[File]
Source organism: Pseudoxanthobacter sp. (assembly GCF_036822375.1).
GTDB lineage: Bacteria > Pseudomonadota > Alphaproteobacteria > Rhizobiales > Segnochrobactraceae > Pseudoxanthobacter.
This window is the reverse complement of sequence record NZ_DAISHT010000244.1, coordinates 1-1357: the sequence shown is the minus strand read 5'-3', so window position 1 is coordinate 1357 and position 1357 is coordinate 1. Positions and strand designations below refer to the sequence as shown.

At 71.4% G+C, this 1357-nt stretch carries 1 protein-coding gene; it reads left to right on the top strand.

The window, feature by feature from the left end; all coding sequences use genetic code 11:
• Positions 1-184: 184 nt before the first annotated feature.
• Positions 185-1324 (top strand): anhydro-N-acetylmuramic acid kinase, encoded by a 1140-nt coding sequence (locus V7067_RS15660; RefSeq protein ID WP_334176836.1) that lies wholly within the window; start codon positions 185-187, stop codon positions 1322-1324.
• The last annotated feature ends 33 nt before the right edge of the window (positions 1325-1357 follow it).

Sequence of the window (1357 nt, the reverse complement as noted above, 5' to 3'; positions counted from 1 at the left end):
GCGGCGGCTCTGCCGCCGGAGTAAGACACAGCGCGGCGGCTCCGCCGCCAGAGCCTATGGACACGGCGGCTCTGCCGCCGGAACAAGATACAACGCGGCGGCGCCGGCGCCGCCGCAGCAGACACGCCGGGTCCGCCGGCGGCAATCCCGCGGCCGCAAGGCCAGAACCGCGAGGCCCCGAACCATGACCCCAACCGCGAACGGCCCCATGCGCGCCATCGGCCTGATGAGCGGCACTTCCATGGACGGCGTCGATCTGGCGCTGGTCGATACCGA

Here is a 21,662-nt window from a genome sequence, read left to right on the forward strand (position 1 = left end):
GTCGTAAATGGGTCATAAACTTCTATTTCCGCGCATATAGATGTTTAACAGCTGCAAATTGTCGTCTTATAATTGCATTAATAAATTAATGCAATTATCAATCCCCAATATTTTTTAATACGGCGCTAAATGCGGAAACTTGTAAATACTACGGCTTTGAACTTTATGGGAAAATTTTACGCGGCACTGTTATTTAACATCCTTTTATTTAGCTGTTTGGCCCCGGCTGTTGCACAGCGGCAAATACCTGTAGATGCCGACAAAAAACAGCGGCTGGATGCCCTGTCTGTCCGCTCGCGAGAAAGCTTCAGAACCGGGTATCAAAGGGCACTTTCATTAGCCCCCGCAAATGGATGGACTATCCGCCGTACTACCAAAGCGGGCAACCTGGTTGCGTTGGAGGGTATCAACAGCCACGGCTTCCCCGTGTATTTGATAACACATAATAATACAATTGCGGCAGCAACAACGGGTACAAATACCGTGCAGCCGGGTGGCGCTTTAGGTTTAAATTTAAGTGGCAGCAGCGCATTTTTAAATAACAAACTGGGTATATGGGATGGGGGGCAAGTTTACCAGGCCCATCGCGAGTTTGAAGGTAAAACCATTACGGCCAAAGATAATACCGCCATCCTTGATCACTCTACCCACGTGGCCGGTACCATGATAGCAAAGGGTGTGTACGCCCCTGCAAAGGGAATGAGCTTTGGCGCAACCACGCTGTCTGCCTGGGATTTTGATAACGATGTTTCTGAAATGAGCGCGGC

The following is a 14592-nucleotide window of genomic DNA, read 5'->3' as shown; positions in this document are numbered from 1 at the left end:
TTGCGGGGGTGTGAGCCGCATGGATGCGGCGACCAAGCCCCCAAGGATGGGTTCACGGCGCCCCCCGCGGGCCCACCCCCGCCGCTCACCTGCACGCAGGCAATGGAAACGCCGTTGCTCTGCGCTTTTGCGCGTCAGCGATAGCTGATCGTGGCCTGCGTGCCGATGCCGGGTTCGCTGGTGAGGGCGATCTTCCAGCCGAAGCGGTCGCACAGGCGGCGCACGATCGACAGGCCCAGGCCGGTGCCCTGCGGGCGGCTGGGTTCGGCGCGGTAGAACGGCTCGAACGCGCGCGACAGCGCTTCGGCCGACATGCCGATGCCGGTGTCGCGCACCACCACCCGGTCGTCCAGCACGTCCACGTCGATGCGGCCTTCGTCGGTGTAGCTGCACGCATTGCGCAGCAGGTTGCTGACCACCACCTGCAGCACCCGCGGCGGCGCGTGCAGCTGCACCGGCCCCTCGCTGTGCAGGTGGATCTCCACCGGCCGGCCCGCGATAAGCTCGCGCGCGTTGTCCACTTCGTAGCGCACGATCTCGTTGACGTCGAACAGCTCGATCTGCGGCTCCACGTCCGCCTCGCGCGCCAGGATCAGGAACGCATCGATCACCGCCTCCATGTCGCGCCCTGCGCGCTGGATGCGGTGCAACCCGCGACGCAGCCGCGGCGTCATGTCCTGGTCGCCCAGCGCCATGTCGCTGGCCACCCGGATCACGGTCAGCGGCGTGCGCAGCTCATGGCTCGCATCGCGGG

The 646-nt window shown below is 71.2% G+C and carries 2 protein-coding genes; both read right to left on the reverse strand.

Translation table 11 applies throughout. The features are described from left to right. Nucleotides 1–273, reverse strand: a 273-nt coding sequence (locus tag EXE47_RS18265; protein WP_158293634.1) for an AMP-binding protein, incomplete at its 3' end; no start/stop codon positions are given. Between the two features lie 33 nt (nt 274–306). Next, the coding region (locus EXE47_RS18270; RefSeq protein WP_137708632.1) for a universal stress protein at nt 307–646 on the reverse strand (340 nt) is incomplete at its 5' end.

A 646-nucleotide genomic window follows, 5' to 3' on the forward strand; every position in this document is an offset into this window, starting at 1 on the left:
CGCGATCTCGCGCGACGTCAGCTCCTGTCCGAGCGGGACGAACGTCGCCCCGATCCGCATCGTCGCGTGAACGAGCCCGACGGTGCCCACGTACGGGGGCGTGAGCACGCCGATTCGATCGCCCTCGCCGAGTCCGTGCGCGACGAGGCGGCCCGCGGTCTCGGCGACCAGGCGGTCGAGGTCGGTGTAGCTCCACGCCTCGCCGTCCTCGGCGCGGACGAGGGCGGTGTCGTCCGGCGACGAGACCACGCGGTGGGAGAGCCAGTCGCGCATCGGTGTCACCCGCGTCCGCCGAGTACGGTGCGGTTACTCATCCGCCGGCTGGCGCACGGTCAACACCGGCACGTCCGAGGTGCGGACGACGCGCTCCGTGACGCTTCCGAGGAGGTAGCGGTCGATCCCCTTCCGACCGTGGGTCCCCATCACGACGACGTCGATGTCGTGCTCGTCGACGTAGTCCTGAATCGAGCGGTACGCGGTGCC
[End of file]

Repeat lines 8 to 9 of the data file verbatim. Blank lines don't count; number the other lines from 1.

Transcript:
• The last annotated feature ends 33 nt before the right edge of the window (positions 1325-1357 follow it).

Sequence of the window (1357 nt, the reverse complement as noted above, 5' to 3'; positions counted from 1 at the left end):